“What is She Doing There?”:
Susan Lipper on Kristine Potter

The Light Work blog is excited to present this reflection by Susan Lipper, recent Guggenheim Fellow and 2004 Light Work Artist-in-Residence, on the work of Kristine Potter, 2014 Light Work Artist-in-Resident. Both graduates of the Yale Photography MFA program and women photographers working out West, it is a unique pleasure to read Lipper’s words on Potter’s images.

In thinking about Kristine Potter’s fascinating Manifest series, Gertrude Stein’s off-quoted phrase “there is no there there” came to mind: that beyond our looking at these exquisitely crafted images, taken over three years on the Western Slope of Colorado, both portraits and landscapes, we are also looking at a fantasy of a fantasy.

The artist has undertaken to flip some of our most persistent cultural tropes: America, a woman alone on the road, the West, wilderness, and the state of man in nature. She has also consciously deployed a motif (dear to me) of the subjective documentary approach, where beyond that being depicted, we are also expected to consider the identity of the photographer. At the very least, it seems integral to the reading of this work to know the photographer is a woman. (Even if we weren’t told the gender of the photographer, these images of men don’t look like the work of a peer’s or at least someone they have no romantic interest in, as evidenced by many of their telling gazes.)

Garrett, 2013

Garrett from Manifest, 2013

Summer Landscape (Sun’s Camouflage), 2013

Summer Landscape (Sun’s Camouflage) from Manifest, 2013

In addition, this work is interesting because as a woman and photographer, I cannot help but question the imagined personal risk involved in manufacturing these works with all the necessary transaction involved with sitters both pre- and post-portrait session. (In general though the perceived effort behind the making of an image does not sway me.) In reviews of this work I’ve read written by men, this topic is not broached. Perhaps I am reading too much, but the question constantly returns: “What is she doing there?” Why this ongoing playing with chance that the shooting of a portrait in presumed isolated locations with strangers (who are mostly unaware of the art context and perhaps confused by the initial invitation to be photographed) will go as planned and negotiated? This is not to say that the risk taking isn’t completely admirable.

Dean, 2013

Dean from Manifest, 2013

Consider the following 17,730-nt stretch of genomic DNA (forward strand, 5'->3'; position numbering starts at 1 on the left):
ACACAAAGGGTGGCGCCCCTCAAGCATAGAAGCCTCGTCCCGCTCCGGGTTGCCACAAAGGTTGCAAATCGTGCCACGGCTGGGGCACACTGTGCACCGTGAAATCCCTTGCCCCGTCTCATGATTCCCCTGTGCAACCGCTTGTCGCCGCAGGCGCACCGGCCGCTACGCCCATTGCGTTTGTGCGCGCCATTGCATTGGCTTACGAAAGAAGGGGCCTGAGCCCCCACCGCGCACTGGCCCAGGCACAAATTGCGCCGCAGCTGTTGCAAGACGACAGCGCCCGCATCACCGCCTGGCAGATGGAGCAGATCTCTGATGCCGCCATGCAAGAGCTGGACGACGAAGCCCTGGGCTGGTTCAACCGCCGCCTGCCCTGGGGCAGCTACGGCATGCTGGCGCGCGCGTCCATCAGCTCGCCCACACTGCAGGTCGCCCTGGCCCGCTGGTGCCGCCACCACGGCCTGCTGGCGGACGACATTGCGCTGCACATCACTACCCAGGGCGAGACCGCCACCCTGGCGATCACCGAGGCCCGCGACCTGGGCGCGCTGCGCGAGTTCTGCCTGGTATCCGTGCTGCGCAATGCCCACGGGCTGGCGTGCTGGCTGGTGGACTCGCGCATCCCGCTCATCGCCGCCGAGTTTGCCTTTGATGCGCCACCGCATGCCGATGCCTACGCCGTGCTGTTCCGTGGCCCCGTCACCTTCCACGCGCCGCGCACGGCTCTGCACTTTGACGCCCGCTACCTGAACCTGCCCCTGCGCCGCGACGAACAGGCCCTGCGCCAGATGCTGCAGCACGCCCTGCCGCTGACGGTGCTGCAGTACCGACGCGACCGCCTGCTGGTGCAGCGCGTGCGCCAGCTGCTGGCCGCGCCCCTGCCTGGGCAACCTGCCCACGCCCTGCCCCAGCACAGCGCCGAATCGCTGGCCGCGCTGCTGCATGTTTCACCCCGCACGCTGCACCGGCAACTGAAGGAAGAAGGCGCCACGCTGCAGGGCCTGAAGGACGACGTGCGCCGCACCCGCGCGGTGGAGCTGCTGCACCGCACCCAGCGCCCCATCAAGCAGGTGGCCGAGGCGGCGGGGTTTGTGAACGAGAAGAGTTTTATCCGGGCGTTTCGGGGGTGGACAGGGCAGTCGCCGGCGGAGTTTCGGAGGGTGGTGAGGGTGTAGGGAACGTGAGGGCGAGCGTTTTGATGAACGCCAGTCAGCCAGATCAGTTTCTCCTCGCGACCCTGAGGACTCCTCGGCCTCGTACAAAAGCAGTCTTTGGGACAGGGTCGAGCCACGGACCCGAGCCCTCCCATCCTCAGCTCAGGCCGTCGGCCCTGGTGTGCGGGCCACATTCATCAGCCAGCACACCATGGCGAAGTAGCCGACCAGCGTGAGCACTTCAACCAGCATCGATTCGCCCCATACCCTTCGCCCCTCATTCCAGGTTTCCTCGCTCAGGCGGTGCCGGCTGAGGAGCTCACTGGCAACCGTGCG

Then, finally, who are these pictures for? Who is the intended audience? Not that it matters because the work is formally rich enough to transcend such divisions. However, I feel we are looking at more than an August Sander–esque documentary series of the Western male archetypes at a particular point in time; we are also looking at a double-sided portrait, containing both an investigation and a projection, where we imagine the self-image of the photographer as some kind of solitary huntress–perhaps lion tamer–and evidence and celebration of a new brand of feminism.

As we follow the artist’s journeys from the “cultivated” East to “wild” West from the cadets of West Point in her 2010 The Gray Line series, to the different uniformed personas of the cowboy and loner in Manifest, we sense an increased risk of personal danger due to these new uncharted and semi-lawless subjects. Her journey perhaps mirrors the once-cherished Manifest Destiny myth where personal heroics ensured our American right to prevail.

Pancho Outlaw, 2014

Pancho Outlaw from Manifest, 2014

Spring Landscape (No Way In/Out), 2014

Spring Landscape (No Way In/Out) from Manifest, 2014

More to the point, I suspect that the photographer, like many of us steeped in the evolving face of patriarchy, is rethinking that grand nostalgic notion. Accordingly the Manifest series intentionally and necessarily aims to record the changing reality versus the well-trodden mythology of the West. Perhaps this is where the truncated but still beautiful landscapes come into play–not that I doubt that Romantic nineteenth-century vistas were also plentiful.

In any case the men depicted here, despite their rugged individuality, do not seem up to the task of discovering/rescuing America. Further, it appears that even our distinct concept of America as an isolated country is fading. How is the country to be seen as actually quarantined from the rest of humanity forced to heed the prevailing forces of global economics and capitalism? So much of the previous search for heroes seems like closing the stable door after the horse has left. Realistically our hopes should probably no longer be with the individual, no matter how much he is like the film character Crocodile Dundee, victorious both in the Outback as well as among the powered elite.